Images from a European space probe reveal recent glacial deposits and lava flows on Mars that suggest the red planet is more active than many scientists had thought.
The European Space Agency's Mars Express orbiter photographed lava flows that must have occurred within the past two million years and imply, scientists say, that volcanoes on Mars might still pump molten rock to the surface now and then.
And on the flanks of Olympus Mons, the largest volcano on Mars, pictures reveal material left by glaciers that were active within the past four million years or so. The gargantuan volcano -- taller than any in the entire solar system -- may still harbor dust-covered snow and ice at its higher altitudes, researchers conclude.
Estimating the age various surface layers on Mars is tricky business. But the new high-resolution, stereo images provide a detailed view not available before. Mars Express sent back its first pictures in January 2004.
Here's what scientists looked for:
Mars has been rattled by asteroids throughout its history, and the resulting craters -- some too small to be seen by other spacecraft -- are like age spots on human skin. Regions that are smooth as a baby's bottom must have been "resurfaced" recently, in geologist's parlance.
The resurfacing can be done by lava, the scraping of glaciers, or even wind erosion. Telltale geologic features reveal the sort of process at work.
Some of the Martian lava fields must have been created very recently in geologic time, because of the very small number of impact craters on them, said study leader Gerhard Neukum of the Free University in Berlin.
But if volcanoes on Mars are still active, as Neukum and his 10 colleagues from institutions in several countries suspect, why has the activity never been spotted?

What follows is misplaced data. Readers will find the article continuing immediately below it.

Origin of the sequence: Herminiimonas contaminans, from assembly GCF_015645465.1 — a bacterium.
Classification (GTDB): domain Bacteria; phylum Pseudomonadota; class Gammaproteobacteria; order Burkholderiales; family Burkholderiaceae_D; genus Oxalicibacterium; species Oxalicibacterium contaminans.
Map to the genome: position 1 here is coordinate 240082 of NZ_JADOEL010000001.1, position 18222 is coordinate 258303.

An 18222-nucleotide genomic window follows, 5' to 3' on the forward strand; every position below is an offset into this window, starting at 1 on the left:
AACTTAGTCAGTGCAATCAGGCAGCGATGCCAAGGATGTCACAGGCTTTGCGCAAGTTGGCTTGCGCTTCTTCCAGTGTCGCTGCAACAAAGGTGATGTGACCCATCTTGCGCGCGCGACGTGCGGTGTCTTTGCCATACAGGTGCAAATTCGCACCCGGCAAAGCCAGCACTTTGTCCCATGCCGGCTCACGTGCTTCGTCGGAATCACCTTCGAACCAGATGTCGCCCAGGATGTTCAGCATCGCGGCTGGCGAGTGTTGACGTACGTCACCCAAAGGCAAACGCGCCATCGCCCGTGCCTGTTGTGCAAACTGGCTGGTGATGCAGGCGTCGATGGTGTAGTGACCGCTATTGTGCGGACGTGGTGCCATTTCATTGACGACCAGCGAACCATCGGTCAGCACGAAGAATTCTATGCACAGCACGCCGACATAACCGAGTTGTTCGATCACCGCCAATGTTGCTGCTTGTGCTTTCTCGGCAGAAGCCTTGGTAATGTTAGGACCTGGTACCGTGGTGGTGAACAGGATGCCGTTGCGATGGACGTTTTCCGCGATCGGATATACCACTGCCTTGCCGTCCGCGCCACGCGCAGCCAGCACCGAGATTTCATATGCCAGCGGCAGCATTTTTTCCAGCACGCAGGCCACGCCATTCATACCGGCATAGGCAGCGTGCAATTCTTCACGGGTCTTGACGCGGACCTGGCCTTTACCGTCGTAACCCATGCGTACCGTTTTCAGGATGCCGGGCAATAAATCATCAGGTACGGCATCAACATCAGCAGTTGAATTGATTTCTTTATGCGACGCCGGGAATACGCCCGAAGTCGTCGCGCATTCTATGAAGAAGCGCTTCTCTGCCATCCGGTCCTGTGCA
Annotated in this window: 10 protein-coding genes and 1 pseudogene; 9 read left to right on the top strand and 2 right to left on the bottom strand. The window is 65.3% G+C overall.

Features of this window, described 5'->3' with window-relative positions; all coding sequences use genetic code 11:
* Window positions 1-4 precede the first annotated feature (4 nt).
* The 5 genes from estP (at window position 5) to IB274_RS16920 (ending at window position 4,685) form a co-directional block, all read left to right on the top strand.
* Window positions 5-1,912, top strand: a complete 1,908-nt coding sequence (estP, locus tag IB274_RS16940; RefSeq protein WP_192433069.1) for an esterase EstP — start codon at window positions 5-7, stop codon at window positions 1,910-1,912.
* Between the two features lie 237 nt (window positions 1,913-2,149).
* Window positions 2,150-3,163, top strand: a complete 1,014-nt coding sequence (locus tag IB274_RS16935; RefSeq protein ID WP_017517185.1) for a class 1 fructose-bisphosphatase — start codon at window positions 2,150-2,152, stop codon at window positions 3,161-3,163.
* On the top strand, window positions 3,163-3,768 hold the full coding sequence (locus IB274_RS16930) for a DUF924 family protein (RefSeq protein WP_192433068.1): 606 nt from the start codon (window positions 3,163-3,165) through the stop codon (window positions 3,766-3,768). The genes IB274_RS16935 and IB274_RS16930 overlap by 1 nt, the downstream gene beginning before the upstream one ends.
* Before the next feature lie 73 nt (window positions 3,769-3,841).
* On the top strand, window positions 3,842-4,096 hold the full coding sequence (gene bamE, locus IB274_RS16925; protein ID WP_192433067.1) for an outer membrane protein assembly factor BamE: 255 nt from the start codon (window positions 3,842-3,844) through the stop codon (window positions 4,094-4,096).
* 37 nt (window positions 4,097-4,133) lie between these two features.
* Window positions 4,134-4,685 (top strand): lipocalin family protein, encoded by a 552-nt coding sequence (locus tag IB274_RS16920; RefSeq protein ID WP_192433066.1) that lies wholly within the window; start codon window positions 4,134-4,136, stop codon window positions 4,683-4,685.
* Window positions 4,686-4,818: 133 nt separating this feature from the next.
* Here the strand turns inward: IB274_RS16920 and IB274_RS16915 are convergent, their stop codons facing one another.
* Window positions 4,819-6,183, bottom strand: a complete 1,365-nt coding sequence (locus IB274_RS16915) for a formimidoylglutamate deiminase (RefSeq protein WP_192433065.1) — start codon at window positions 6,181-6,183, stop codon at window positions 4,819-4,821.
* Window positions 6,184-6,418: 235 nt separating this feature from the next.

"Outbreaks happen from time to time over a short period of time," Neukum told SPACE.com. "We would be extremely lucky if it happened while Mars Express is in orbit and we are right over the site where it is happening."
He said the orbiter might get lucky in coming years and "see some action, but the chances are slim."
Evidence of past glacial activity includes features carved into the surface in much the same manner as terrestrial glaciers in Antarctica, along with rocky material transported down slopes. In particular, one high-altitude ridge on Olympus Mons juts more than 1,300 feet (400 meters) above the surrounding terrain. Neukum and his colleagues think it is an ice cap covered by dust.
Other studies have shown that both poles of Mars are packed with water ice, and that ice also persists underground away from the poles.
Similar to Earth
Scientists have long sought to determine how geologically active Mars has been in recent times. A study in 2001 based on images from NASA's Mars Global Surveyor spacecraft hinted at recent volcanic activity.
The new work, reported in the Dec. 23 issue of the journal Nature, involved five volcanoes: Olympus Mons, Ascraeus Mons, Arsia Mons, Albor Tholus and Hecates Tholus.
Each of the mountains is dominated by a caldera, a depression at the top that is the collapsed remains of eruptions past. Multiple episodes of activity -- up to five in some cases -- were found to have occurred in each caldera.
The lava flows are similar to those that roll out of volcanoes in Hawaii, Neukum said.
By determining various ages of different lava flows, the researchers found that some of the volanoces appear to have been active for roughly 80 percent of the 4.5-billion-year history of Mars. Terrestrial volcanoes, by contrast, typically are born and become extinct within a million years.
"The very long activity of Martian volcanoes implies correspondingly long lifetimes of 'hot spots' in the planet's interior," the researchers write in the journal. One challenge now, they say, is to figure out how these hot spots differ within the two planets.
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